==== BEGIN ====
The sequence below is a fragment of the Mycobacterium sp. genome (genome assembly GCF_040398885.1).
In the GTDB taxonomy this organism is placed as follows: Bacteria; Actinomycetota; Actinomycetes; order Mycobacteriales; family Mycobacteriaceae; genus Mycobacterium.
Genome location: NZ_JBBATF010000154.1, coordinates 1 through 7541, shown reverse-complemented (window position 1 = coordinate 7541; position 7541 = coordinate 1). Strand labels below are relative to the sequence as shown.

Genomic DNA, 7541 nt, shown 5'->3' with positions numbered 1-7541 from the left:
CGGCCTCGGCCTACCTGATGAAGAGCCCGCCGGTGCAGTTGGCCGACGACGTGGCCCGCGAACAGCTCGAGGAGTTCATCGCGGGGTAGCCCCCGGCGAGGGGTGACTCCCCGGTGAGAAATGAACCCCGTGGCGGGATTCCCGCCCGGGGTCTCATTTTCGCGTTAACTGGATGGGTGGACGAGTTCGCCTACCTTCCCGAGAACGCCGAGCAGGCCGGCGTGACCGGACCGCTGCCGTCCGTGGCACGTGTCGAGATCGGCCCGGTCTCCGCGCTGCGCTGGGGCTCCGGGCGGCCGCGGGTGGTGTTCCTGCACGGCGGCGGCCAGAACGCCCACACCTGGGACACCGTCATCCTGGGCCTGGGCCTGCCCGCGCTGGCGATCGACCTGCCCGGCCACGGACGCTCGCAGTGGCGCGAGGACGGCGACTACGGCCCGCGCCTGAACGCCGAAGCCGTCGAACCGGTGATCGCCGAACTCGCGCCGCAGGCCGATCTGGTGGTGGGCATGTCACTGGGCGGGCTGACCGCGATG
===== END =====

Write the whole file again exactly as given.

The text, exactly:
The sequence below is a fragment of the Mycobacterium sp. genome (genome assembly GCF_040398885.1).
In the GTDB taxonomy this organism is placed as follows: Bacteria; Actinomycetota; Actinomycetes; order Mycobacteriales; family Mycobacteriaceae; genus Mycobacterium.
Genome location: NZ_JBBATF010000154.1, coordinates 1 through 7541, shown reverse-complemented (window position 1 = coordinate 7541; position 7541 = coordinate 1). Strand labels below are relative to the sequence as shown.

Genomic DNA, 7541 nt, shown 5'->3' with positions numbered 1-7541 from the left:
CGGCCTCGGCCTACCTGATGAAGAGCCCGCCGGTGCAGTTGGCCGACGACGTGGCCCGCGAACAGCTCGAGGAGTTCATCGCGGGGTAGCCCCCGGCGAGGGGTGACTCCCCGGTGAGAAATGAACCCCGTGGCGGGATTCCCGCCCGGGGTCTCATTTTCGCGTTAACTGGATGGGTGGACGAGTTCGCCTACCTTCCCGAGAACGCCGAGCAGGCCGGCGTGACCGGACCGCTGCCGTCCGTGGCACGTGTCGAGATCGGCCCGGTCTCCGCGCTGCGCTGGGGCTCCGGGCGGCCGCGGGTGGTGTTCCTGCACGGCGGCGGCCAGAACGCCCACACCTGGGACACCGTCATCCTGGGCCTGGGCCTGCCCGCGCTGGCGATCGACCTGCCCGGCCACGGACGCTCGCAGTGGCGCGAGGACGGCGACTACGGCCCGCGCCTGAACGCCGAAGCCGTCGAACCGGTGATCGCCGAACTCGCGCCGCAGGCCGATCTGGTGGTGGGCATGTCACTGGGCGGGCTGACCGCGATG